Commentary on Political Economy

Wednesday 7 June 2023


(Evil) Musk and (Demonic) Dimon Missed an Opportunity in China

Corporate titans watch their words too carefully when meeting top Chinese leaders. They need to deliver a much louder message.

Musk leaving Beijing. 
Musk leaving Beijing. 

Photographer: Jade Gao/AFP/Getty Images

Until Chinese leaders agreed this week to reschedule Secretary of State Antony Blinken’s trip to Beijing, they had recently shown a lot more enthusiasm for meeting Western corporate titans than US officials. It’s easy to see why. When the likes of Apple Inc.’s Tim Cook, JPMorgan Chase & Co.’s Jamie Dimon and Tesla Inc.’s Elon Musk troop to Beijing, they tend to hail the potential of the Chinese economy and decry any thought of decoupling from it. “The interests of the United States and China are intertwined like conjoined twins,” Musk said during his visit, at least according to the Chinese Foreign Ministry.

Privately if not publicly, though, those business leaders should start delivering a far tougher message.

No doubt a battery of consultants has warned them against saying anything that could upset the Chinese leadership, for fear of damaging current investments and the potential for future deals. Recent investigationssanctions and boycotts directed at foreign companies have clearly demonstrated how many tools the Chinese government has to punish troublesome firms — and how willing it is to use them.

At the same time, it’s unclear how much influence the CEOs’ discretion has bought them. While Chinese leaders are happy to offer high-level meetings and slash red tape in order to attract investment, they remain convinced that Western businesses cannot afford to quit China. Indeed, they are so accommodating precisely because they believe Western executives will be a reliable voice opposing the hawkish consensus that has taken hold in the US and some European capitals. Chinese media eagerly play up each high-profile visit as further evidence of the futility of decoupling.

Continued silence on the part of Western CEOs would be short-sighted. First and foremost, their companies’ interests are in grave peril due to escalating tensions between China and the West. While they can and should raise their concerns with Western policy makers, the fact remains that China has contributed as much if not more to this lamentable state of affairs. Unless Chinese leaders moderate their actions in the Taiwan Strait, dial back support for Vladimir Putin, and so on, no real rapprochement with the West will be possible.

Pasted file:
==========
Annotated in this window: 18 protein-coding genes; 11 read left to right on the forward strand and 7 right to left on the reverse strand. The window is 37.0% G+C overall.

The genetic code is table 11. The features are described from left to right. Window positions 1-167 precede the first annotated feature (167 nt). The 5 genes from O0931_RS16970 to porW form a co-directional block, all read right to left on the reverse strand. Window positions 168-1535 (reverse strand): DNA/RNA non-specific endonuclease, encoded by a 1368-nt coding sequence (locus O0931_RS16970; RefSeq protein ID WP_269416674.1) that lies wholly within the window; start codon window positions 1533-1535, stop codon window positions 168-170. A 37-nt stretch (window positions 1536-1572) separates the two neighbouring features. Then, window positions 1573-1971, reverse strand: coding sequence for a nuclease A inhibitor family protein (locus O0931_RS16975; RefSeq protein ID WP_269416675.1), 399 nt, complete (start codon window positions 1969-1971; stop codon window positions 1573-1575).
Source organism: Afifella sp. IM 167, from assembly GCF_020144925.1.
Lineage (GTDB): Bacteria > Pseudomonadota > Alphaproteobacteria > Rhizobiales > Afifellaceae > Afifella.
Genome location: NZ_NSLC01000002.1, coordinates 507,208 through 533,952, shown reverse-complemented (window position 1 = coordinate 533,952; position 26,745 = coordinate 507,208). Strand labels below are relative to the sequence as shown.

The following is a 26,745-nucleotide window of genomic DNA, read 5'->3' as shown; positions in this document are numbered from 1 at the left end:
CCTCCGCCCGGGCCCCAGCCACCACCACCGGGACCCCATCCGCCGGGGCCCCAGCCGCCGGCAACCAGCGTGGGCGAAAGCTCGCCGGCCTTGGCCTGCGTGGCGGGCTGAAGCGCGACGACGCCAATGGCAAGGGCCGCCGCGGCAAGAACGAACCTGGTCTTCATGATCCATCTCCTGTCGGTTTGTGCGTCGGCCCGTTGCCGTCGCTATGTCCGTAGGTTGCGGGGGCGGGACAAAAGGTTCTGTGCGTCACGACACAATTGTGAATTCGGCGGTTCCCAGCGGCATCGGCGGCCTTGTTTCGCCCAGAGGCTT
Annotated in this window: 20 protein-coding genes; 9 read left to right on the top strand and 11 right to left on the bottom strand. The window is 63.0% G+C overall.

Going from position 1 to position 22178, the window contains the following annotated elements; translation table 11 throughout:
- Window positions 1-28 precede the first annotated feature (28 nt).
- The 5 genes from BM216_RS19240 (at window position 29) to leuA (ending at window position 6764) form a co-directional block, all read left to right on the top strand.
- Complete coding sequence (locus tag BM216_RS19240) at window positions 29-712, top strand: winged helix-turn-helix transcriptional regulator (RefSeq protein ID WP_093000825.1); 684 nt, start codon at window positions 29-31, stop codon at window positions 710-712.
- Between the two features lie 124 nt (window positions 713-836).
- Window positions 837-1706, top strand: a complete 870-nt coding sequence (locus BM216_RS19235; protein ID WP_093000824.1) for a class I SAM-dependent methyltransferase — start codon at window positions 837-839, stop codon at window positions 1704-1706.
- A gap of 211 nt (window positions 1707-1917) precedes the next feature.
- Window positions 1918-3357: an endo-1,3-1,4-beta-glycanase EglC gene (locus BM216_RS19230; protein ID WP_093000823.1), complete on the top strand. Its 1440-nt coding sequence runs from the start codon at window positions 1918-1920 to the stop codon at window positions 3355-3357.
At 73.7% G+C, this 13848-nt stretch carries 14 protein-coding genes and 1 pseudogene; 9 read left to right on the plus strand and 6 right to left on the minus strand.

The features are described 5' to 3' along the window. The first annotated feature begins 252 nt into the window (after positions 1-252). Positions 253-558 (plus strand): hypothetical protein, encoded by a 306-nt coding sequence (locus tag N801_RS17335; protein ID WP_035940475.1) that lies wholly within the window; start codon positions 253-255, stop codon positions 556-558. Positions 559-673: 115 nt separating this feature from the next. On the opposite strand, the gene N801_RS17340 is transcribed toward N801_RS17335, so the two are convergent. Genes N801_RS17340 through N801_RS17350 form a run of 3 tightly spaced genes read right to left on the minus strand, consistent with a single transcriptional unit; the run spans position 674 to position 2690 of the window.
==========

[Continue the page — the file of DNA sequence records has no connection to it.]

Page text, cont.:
Second, intense political repression has made it dangerous for China’s own private entrepreneurs and public intellectuals to question President Xi Jinping’s policies. Meanwhile, China continues to resist US efforts to resume high-level diplomatic and military dialogues. That means foreign business leaders are one of the few groups who can speak directly with key Chinese officials and prick their information bubble. It’s critical that the messages they deliver be frank and direct.

Third, geopolitical tensions are shifting the balance of power in favor of Western businesses. Due to its struggling economy, dependence on Western technology, and fears of full-fledged economic decoupling, China needs Western investments and markets much more than before. Whether they fully realize it yet or not, Chinese leaders cannot dismiss the opinions of Western CEOs as easily as they might have in the past.


Indeed, despite their outward display of confidence, the Chinese government cares quite a bit about what Western business leaders think. Internal publications meant for the Communist Party elite often carry summaries of their views. Such digests are meant to provide an alternative and more credible source of information than the official media. Importantly, pragmatists in the Chinese system can also cite the views in them to convey their concerns about Beijing’s wrong-headed policies, without fearing potential repercussions. 

Given all that, how can Western CEOs get their views across most effectively? Above all, they must be unified in their messaging. Top US, European, Japanese, and South Korean executives should coordinate quietly and speak with the same voice, showing Chinese leaders that they cannot play one foreign company off against another. 

Although the message should be delivered diplomatically and privately, its central theme should be crystal clear: China’s hardline stance toward the West is making it increasingly difficult for Western companies to maintain their commercial ties with the mainland. Only Chinese moderation can help preserve a mutually beneficial relationship with the West.

It is also worth copying Beijing’s favorite messaging tactic. Western CEOs should deliver the same message to everyone of some importance they meet in China. If repeated often enough and from enough angles, it should eventually filter up to the top leadership.

As Chinese leaders are badly in need of a reality check, Western CEOs will be doing China — and themselves — a huge favor by delivering an honest and stark message. They’ve been repeating for years that they are real friends of China’s and want to “support the Chinese people,” as Dimon told Bloomberg recently. Now is the time to prove it.

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